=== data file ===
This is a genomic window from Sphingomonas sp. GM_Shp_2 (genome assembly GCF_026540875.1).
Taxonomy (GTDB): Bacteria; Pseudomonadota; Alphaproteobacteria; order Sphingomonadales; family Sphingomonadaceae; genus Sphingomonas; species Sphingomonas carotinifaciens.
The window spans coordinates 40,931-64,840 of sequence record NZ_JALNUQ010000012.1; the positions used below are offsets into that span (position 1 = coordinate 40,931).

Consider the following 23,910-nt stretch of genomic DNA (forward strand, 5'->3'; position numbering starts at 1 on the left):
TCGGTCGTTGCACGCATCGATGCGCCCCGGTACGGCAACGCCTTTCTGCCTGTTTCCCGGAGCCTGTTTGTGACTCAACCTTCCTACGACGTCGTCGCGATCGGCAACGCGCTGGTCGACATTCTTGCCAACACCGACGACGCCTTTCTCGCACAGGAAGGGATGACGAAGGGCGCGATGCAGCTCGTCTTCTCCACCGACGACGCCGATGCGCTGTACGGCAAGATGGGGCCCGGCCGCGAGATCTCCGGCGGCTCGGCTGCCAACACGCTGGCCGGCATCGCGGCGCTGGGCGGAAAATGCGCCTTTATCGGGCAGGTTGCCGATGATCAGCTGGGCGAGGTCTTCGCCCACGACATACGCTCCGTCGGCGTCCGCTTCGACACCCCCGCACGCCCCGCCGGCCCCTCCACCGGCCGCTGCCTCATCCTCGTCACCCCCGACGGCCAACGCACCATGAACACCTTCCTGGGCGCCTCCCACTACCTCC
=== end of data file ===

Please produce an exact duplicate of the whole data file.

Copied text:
This is a genomic window from Sphingomonas sp. GM_Shp_2 (genome assembly GCF_026540875.1).
Taxonomy (GTDB): Bacteria; Pseudomonadota; Alphaproteobacteria; order Sphingomonadales; family Sphingomonadaceae; genus Sphingomonas; species Sphingomonas carotinifaciens.
The window spans coordinates 40,931-64,840 of sequence record NZ_JALNUQ010000012.1; the positions used below are offsets into that span (position 1 = coordinate 40,931).

Consider the following 23,910-nt stretch of genomic DNA (forward strand, 5'->3'; position numbering starts at 1 on the left):
TCGGTCGTTGCACGCATCGATGCGCCCCGGTACGGCAACGCCTTTCTGCCTGTTTCCCGGAGCCTGTTTGTGACTCAACCTTCCTACGACGTCGTCGCGATCGGCAACGCGCTGGTCGACATTCTTGCCAACACCGACGACGCCTTTCTCGCACAGGAAGGGATGACGAAGGGCGCGATGCAGCTCGTCTTCTCCACCGACGACGCCGATGCGCTGTACGGCAAGATGGGGCCCGGCCGCGAGATCTCCGGCGGCTCGGCTGCCAACACGCTGGCCGGCATCGCGGCGCTGGGCGGAAAATGCGCCTTTATCGGGCAGGTTGCCGATGATCAGCTGGGCGAGGTCTTCGCCCACGACATACGCTCCGTCGGCGTCCGCTTCGACACCCCCGCACGCCCCGCCGGCCCCTCCACCGGCCGCTGCCTCATCCTCGTCACCCCCGACGGCCAACGCACCATGAACACCTTCCTGGGCGCCTCCCACTACCTCC